Near Miss at SFO

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    NEWSLETTERS

    http://www.flickr.com/photos/albspotter/364899463/sizes/l/

    This is the kind of story you don't want to read the week you have travel plans. 

    The National Transportation Safety Bureau launched an official investigation Tuesday after a near miss at San Francisco International airport over the weekend.

    The "near" measurement of the "miss" is somewhere between 200 to 300 feet, which is basically the length of a football field.

    That's the blink of an eye in flight speed.

    Here's how it went down according to the NTSB:  United Flight 889 was taking off on Saturday at 11 a.m. with 251 passengers and 17 crew members when it came within a few hundred feet of another much smaller airplane.

    Of course neither plane would win this scary game of mid-air chicken.

    Thanks to the air traffic controller, a working collision avoidance system and a fast thinking pilot, this story is only a story and not a disaster.

    According to the NTSB, the tower controller told the pilot about oncoming traffic when the plane was at about 1,100 feet.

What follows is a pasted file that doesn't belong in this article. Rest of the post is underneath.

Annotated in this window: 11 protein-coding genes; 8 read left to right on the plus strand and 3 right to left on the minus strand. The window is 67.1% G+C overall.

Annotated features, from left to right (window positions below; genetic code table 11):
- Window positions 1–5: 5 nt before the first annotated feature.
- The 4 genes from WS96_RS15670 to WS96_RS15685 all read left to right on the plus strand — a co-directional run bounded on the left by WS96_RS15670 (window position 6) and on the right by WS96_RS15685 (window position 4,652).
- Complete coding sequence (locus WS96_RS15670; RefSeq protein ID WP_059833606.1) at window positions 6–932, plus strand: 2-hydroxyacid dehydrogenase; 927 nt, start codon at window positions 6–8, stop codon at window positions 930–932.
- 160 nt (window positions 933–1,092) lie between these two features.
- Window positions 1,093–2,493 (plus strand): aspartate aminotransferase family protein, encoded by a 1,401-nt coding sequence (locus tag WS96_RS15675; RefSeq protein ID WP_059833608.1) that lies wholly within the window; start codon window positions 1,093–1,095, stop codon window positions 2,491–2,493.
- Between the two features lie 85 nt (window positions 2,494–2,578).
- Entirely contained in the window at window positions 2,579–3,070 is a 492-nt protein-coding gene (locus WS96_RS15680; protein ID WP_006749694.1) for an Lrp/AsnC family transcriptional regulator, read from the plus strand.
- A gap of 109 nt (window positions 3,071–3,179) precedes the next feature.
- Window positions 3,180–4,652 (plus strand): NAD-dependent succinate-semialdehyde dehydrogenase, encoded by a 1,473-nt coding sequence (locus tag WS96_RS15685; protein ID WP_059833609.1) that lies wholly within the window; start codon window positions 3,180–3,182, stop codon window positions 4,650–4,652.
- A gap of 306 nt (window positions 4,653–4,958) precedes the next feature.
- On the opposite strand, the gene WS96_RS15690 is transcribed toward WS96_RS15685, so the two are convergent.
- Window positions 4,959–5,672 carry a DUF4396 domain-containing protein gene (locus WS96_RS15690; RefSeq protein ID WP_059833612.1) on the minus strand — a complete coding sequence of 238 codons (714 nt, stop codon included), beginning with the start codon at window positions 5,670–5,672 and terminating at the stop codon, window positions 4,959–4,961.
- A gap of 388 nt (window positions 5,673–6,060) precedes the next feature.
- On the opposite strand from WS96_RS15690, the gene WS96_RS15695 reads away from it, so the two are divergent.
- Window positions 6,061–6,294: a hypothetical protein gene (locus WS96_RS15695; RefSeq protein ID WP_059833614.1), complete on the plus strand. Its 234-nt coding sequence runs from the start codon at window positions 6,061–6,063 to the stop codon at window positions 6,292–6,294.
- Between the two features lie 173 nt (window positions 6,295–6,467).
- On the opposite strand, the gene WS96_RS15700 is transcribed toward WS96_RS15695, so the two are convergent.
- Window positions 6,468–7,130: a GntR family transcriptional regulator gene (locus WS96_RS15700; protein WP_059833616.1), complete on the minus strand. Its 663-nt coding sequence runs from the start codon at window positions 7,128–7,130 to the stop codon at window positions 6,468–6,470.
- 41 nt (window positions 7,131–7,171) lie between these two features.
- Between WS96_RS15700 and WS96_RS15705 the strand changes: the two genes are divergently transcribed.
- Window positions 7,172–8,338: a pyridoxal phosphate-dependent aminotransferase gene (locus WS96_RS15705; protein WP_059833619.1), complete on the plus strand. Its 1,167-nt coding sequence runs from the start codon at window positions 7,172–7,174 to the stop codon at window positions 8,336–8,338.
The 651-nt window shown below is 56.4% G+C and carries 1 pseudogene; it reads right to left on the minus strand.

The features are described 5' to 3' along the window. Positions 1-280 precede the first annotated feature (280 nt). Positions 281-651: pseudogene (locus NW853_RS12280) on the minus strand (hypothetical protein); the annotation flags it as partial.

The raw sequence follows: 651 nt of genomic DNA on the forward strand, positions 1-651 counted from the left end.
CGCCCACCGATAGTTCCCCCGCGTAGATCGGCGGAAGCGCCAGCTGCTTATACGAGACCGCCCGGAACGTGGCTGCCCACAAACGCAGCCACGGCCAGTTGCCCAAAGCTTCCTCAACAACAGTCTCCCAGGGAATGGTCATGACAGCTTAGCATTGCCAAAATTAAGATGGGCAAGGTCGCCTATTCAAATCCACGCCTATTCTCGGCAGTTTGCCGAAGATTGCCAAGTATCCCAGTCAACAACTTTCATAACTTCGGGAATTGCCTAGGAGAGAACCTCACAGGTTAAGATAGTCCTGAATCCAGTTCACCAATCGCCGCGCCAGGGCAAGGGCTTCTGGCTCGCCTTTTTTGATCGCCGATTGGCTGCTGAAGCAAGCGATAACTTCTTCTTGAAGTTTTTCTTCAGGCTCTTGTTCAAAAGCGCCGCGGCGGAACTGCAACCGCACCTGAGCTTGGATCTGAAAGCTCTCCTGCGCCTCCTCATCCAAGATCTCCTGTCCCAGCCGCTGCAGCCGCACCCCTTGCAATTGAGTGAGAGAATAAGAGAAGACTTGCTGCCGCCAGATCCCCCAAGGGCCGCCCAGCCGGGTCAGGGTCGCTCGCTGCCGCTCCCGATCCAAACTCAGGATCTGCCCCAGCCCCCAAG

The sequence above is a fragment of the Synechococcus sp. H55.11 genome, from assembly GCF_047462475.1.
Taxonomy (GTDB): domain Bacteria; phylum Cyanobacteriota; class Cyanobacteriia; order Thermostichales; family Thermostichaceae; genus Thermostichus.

He said to look at the one o'clock position.  Seconds later the plane's alert system issued the audible warning, "traffic traffic." 

    The two pilots said they saw a light wing airplane taking a hard left turn.   Specifically they reported, "seeing only the underside of the Aeronca as it passed to within an estimated 200-300 feet of the 777."

    The first officer, who was controlling the plane, pushed the control column forward to level the airplane.  He continued to follow additional commands from the alert system to "adjust vertical speed" and "descend, descend."

    That did the trick to avoid a collision.

    The flight continued to Beijing without further incident.  

    We don't know where the smaller plane was headed.

    It wasn't clear if the passengers were even aware there was a potential issue.

    We will know more when the NTSB investigator arrives and files his official report.

      The FAA usually keeps planes separated by at least 500 feet  vertically or 1.5 miles horizontally when air traffic is busy, according to FAA spokesman Ian Gregor.

    The FAA is investigating the incident and looking into why the air traffic controller didn't notice the  proximity of the planes sooner, Gregor said.

    Lori Preuitt thinks it is good to know that there are more Sully's flying the friendly skies these days.